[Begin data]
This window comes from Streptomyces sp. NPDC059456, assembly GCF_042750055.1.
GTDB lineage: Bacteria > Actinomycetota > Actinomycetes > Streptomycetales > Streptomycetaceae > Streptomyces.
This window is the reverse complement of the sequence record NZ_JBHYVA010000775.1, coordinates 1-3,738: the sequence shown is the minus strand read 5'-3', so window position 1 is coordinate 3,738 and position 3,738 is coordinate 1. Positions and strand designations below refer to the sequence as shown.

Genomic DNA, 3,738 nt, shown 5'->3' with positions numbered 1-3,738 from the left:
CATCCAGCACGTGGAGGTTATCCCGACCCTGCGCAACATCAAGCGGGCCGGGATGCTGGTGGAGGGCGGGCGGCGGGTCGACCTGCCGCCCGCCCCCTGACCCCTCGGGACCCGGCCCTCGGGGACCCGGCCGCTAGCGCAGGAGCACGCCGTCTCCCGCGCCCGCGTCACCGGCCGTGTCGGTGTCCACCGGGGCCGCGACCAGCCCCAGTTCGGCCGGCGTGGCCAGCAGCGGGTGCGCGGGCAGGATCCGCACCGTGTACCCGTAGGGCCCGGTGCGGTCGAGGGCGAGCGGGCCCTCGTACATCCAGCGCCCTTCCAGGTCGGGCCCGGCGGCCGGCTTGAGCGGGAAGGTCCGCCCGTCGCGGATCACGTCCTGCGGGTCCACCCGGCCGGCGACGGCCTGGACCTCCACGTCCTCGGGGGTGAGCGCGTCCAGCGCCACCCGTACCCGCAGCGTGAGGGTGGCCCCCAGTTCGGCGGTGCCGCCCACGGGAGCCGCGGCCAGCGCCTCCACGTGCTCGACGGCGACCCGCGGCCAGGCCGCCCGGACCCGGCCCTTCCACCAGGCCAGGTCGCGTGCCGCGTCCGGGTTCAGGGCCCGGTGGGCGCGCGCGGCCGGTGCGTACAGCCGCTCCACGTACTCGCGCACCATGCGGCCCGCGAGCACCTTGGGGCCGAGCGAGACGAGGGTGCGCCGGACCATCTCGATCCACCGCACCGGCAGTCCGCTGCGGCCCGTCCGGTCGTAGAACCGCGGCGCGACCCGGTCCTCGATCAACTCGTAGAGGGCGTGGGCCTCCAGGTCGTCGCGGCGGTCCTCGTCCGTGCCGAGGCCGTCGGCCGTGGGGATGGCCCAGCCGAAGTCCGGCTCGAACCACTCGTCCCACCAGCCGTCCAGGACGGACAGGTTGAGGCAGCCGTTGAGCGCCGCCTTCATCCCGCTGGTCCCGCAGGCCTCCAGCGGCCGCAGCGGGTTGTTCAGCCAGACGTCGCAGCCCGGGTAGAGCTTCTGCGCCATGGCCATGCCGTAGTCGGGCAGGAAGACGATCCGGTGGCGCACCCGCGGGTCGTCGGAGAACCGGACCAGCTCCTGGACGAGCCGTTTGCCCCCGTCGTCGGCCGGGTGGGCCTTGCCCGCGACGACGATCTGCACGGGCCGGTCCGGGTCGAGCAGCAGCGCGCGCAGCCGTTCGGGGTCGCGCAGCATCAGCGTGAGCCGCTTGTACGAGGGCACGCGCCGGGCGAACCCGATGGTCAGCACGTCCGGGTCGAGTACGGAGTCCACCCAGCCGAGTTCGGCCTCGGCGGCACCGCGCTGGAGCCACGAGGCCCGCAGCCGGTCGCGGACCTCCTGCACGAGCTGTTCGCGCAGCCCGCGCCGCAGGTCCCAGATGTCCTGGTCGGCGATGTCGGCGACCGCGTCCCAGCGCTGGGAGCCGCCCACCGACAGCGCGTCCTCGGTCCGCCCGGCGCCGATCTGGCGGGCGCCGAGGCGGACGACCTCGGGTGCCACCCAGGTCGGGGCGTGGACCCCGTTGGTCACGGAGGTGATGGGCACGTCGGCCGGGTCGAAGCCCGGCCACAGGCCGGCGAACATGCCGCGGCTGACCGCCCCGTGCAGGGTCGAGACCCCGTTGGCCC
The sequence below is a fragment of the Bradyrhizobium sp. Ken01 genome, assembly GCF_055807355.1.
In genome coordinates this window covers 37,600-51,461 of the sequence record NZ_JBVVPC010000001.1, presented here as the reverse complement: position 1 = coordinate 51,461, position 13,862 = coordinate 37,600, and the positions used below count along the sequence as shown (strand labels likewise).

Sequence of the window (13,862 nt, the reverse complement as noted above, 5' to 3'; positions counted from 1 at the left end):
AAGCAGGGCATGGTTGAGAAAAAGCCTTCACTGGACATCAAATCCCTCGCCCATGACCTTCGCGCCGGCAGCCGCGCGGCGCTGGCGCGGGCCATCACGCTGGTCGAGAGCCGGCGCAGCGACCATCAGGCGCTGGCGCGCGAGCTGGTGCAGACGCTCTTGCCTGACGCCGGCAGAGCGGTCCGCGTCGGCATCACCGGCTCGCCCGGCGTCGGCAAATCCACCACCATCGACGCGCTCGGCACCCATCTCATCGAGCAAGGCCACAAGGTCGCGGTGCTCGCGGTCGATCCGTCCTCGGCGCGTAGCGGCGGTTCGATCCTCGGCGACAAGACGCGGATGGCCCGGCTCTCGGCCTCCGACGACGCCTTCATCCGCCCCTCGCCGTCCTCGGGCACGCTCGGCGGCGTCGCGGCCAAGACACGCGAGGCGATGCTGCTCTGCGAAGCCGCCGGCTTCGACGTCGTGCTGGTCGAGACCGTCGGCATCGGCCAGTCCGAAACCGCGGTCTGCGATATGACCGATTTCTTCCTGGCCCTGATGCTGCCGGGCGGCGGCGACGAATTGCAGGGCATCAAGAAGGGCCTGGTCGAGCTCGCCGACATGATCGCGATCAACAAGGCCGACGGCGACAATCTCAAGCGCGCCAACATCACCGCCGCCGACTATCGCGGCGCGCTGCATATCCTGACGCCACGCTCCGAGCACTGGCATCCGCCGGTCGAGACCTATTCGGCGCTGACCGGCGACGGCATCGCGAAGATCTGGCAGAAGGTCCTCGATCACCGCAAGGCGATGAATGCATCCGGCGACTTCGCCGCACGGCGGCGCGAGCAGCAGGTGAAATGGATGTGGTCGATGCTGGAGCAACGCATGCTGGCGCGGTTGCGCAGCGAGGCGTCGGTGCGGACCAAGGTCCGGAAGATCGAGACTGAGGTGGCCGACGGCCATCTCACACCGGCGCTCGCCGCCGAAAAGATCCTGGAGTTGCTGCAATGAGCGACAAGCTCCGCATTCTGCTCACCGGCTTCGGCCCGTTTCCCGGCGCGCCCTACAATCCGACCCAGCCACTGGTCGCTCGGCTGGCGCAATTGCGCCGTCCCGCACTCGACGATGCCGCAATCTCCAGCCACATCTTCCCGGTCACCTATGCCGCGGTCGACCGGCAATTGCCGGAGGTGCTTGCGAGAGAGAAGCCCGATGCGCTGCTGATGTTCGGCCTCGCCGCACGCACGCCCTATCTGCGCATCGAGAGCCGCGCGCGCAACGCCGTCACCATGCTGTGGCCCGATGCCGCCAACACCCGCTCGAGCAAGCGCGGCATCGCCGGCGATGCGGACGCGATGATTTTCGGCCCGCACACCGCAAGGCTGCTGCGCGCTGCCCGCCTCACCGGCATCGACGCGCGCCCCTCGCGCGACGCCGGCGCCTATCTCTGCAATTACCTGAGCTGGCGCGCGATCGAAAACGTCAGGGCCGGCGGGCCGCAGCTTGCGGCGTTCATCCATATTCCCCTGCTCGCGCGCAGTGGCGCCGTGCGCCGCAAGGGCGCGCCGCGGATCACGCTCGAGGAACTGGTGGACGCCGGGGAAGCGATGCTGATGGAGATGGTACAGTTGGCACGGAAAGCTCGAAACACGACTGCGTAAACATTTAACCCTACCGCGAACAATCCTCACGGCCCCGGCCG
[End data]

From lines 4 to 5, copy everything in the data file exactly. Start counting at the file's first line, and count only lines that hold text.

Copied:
Genomic DNA, 3,738 nt, shown 5'->3' with positions numbered 1-3,738 from the left:
CATCCAGCACGTGGAGGTTATCCCGACCCTGCGCAACATCAAGCGGGCCGGGATGCTGGTGGAGGGCGGGCGGCGGGTCGACCTGCCGCCCGCCCCCTGACCCCTCGGGACCCGGCCCTCGGGGACCCGGCCGCTAGCGCAGGAGCACGCCGTCTCCCGCGCCCGCGTCACCGGCCGTGTCGGTGTCCACCGGGGCCGCGACCAGCCCCAGTTCGGCCGGCGTGGCCAGCAGCGGGTGCGCGGGCAGGATCCGCACCGTGTACCCGTAGGGCCCGGTGCGGTCGAGGGCGAGCGGGCCCTCGTACATCCAGCGCCCTTCCAGGTCGGGCCCGGCGGCCGGCTTGAGCGGGAAGGTCCGCCCGTCGCGGATCACGTCCTGCGGGTCCACCCGGCCGGCGACGGCCTGGACCTCCACGTCCTCGGGGGTGAGCGCGTCCAGCGCCACCCGTACCCGCAGCGTGAGGGTGGCCCCCAGTTCGGCGGTGCCGCCCACGGGAGCCGCGGCCAGCGCCTCCACGTGCTCGACGGCGACCCGCGGCCAGGCCGCCCGGACCCGGCCCTTCCACCAGGCCAGGTCGCGTGCCGCGTCCGGGTTCAGGGCCCGGTGGGCGCGCGCGGCCGGTGCGTACAGCCGCTCCACGTACTCGCGCACCATGCGGCCCGCGAGCACCTTGGGGCCGAGCGAGACGAGGGTGCGCCGGACCATCTCGATCCACCGCACCGGCAGTCCGCTGCGGCCCGTCCGGTCGTAGAACCGCGGCGCGACCCGGTCCTCGATCAACTCGTAGAGGGCGTGGGCCTCCAGGTCGTCGCGGCGGTCCTCGTCCGTGCCGAGGCCGTCGGCCGTGGGGATGGCCCAGCCGAAGTCCGGCTCGAACCACTCGTCCCACCAGCCGTCCAGGACGGACAGGTTGAGGCAGCCGTTGAGCGCCGCCTTCATCCCGCTGGTCCCGCAGGCCTCCAGCGGCCGCAGCGGGTTGTTCAGCCAGACGTCGCAGCCCGGGTAGAGCTTCTGCGCCATGGCCATGCCGTAGTCGGGCAGGAAGACGATCCGGTGGCGCACCCGCGGGTCGTCGGAGAACCGGACCAGCTCCTGGACGAGCCGTTTGCCCCCGTCGTCGGCCGGGTGGGCCTTGCCCGCGACGACGATCTGCACGGGCCGGTCCGGGTCGAGCAGCAGCGCGCGCAGCCGTTCGGGGTCGCGCAGCATCAGCGTGAGCCGCTTGTACGAGGGCACGCGCCGGGCGAACCCGATGGTCAGCACGTCCGGGTCGAGTACGGAGTCCACCCAGCCGAGTTCGGCCTCGGCGGCACCGCGCTGGAGCCACGAGGCCCGCAGCCGGTCGCGGACCTCCTGCACGAGCTGTTCGCGCAGCCCGCGCCGCAGGTCCCAGATGTCCTGGTCGGCGATGTCGGCGACCGCGTCCCAGCGCTGGGAGCCGCCCACCGACAGCGCGTCCTCGGTCCGCCCGGCGCCGATCTGGCGGGCGCCGAGGCGGACGACCTCGGGTGCCACCCAGGTCGGGGCGTGGACCCCGTTGGTCACGGAGGTGATGGGCACGTCGGCCGGGTCGAAGCCCGGCCACAGGCCGGCGAACATGCCGCGGCTGACCGCCCCGTGCAGGGTCGAGACCCCGTTGGCCC